The examined hail also showed substantial wet growth, which occurs in the lower part of hail growth zones within the storms, suggesting the updraft there must be particularly strong for these giants to obtain their size.
As fascinating as this may be from a safe distance, hail of course is also extraordinarily dangerous, and more so the larger it gets.
"Hail can cause significant damage to property and agriculture, as well as injuries or even deaths," the researchers wrote in their paper.
They proposed officially classifying hailstones larger than 15 centimetres (6 inches) as "gargantuan", to help warn us all of their damaging potential.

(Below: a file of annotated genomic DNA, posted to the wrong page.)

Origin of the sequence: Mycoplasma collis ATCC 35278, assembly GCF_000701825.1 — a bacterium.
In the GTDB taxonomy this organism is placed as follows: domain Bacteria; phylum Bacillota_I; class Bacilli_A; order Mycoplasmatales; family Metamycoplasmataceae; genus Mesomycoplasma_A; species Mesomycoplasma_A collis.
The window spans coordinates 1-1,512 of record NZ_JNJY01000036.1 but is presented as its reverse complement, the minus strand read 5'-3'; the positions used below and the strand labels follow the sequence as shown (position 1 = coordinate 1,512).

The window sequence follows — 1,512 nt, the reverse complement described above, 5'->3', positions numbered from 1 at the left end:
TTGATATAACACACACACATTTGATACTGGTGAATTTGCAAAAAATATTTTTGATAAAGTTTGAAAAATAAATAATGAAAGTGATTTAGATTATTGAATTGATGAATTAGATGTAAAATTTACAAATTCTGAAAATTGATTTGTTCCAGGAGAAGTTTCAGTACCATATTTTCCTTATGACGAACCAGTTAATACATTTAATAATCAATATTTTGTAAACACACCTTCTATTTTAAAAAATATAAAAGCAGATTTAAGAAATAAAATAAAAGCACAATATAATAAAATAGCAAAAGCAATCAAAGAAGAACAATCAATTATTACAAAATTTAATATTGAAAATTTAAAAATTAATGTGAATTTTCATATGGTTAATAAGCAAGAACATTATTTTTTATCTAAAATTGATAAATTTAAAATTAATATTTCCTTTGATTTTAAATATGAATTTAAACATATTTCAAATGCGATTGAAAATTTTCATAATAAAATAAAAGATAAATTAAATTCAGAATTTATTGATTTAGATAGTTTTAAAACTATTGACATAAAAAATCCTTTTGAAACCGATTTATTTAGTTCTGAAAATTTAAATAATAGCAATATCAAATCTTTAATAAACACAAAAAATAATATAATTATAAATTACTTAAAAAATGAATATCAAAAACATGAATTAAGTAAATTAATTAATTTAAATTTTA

"Anything larger than about a quarter in size can start putting dents into your car," Kumjian said. "In some rare cases, 6-inch hail has actually gone through roofs and multiple floors in houses. We'd like to help mitigate the impacts on life and property, to help anticipate these kinds of events."
The team searched for warning signs leading up to the hailstorm but found a "lack of indications of an extreme event in the pre-storm environment, numerical model forecasts, or radar imagery collectively," and pointed out we need a lot more research in this area.